“Not good for the brand” – Tinder dating site withdraws from Russia


Today’s Russia is becoming increasingly totalitarian and the hard-won Western gains of the past 30 years are disappearing. Whether the dating app “Tinder” should be classified as such is an open question. But even the software often referred to as a “sex app” is now retreating from the market. The reason is the guilty conscience of the operator because of the human rights violations that Moscow commits day in and day out.

For a long time it seemed that Russia had overcome its Soviet past. This was especially noticeable in younger people. The “Tinder” mobile app was a brand new way for many young Russians to go manhunting.

Smartly dressed or fresh from the nail salon, they were looking for happiness. However, since the start of the war in Ukraine more than a year ago, they have found their country increasingly resembling the harsh, repressive state of grandmother’s time. The value system is also changing. The Russians joke online. With Tinder’s withdrawal, one would go back to the following introductory format:

Political reasons
“We are committed to the protection of human rights and are therefore taking steps to limit our supply in Russia. Therefore, we will exit the market on June 30, 2023,” the company’s annual report said. Tinder is owned by the Match Group, headquartered in the city of Dallas, Texas. Match took a relatively long time to make the decision. Many other Western companies were faster.

A Match Group shareholder told Reuters the company had good reasons to leave Russia. “It is not good for a trusted brand to continue operating in a country whose leader has been indicted by the International Criminal Court,” the statement said. On March 17, the International Criminal Court issued an arrest warrant against Russian President Vladimir Putin, accusing him of war crimes.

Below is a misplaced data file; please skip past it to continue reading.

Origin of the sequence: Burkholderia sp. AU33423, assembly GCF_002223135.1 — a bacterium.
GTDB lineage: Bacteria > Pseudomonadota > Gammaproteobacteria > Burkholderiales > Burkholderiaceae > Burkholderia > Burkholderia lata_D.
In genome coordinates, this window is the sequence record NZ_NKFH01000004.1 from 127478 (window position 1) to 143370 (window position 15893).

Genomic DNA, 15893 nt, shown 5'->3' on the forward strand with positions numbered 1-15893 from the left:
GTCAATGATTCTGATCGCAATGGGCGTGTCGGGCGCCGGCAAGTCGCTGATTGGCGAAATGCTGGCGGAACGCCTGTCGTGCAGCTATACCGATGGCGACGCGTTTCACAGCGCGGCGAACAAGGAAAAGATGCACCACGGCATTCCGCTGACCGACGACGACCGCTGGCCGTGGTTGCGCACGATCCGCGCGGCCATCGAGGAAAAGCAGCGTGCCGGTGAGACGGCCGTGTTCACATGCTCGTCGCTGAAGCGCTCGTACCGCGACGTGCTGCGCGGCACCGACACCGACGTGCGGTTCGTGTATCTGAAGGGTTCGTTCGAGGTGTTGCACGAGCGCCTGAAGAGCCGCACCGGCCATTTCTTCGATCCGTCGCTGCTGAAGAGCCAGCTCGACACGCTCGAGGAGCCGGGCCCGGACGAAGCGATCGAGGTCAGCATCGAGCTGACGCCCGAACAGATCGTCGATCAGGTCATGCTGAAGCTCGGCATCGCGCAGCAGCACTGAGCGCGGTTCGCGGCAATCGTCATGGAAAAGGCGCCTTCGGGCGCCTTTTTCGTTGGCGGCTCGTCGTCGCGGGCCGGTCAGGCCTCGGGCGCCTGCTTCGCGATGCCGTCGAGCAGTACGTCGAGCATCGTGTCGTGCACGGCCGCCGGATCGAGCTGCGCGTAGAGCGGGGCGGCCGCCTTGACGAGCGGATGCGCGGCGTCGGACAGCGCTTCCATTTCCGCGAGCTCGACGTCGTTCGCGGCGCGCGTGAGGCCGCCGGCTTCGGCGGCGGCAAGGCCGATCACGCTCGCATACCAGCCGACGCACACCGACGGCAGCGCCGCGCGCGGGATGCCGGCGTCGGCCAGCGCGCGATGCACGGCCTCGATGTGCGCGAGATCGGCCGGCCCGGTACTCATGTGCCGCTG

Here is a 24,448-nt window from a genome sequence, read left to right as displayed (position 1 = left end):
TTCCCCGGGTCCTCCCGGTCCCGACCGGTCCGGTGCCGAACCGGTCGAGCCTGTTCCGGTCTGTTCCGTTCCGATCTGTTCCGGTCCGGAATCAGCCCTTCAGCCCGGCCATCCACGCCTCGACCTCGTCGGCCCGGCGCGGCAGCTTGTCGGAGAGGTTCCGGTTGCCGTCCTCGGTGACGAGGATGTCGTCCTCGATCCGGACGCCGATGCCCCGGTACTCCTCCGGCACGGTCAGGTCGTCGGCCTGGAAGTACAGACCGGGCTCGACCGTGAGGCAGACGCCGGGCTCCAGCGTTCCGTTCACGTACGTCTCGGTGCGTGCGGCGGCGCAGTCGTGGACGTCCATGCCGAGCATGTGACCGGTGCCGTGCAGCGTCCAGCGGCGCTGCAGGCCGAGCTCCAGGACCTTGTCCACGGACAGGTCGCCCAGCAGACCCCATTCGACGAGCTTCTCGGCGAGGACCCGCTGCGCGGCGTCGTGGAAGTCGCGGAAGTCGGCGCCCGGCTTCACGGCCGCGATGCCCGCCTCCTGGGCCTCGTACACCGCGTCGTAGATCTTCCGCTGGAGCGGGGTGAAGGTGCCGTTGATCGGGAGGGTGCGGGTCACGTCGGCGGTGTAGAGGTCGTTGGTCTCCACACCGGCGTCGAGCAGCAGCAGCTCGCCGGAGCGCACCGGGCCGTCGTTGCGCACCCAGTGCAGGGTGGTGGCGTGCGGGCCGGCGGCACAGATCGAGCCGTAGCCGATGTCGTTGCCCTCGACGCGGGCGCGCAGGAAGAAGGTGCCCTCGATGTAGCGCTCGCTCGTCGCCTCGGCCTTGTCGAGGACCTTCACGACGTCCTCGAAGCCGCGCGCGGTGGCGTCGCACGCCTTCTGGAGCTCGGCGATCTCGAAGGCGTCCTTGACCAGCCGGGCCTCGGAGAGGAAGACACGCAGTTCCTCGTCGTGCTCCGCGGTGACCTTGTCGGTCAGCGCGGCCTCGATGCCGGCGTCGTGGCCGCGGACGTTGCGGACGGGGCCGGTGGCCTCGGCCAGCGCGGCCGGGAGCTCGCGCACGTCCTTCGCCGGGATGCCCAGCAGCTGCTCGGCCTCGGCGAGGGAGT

Clap for activists
With the withdrawal of Tinder, however, an information channel will also disappear for activists who spread uncensored information there at the initiative of the hacker collective Anonymous. When Russians scrolled through the profile descriptions, they got messages against the war – and information they otherwise wouldn’t have gotten from the state media.

In doing so, those who took part in the action put themselves in danger. Since a change in the law in 2019, Tinder must share local user data with the Russian police and secret services and is legally obliged to retain user data for a year. That clarifies another question: yes, the secret service in Russia apparently also watches over the bedrooms.

Source: Krone


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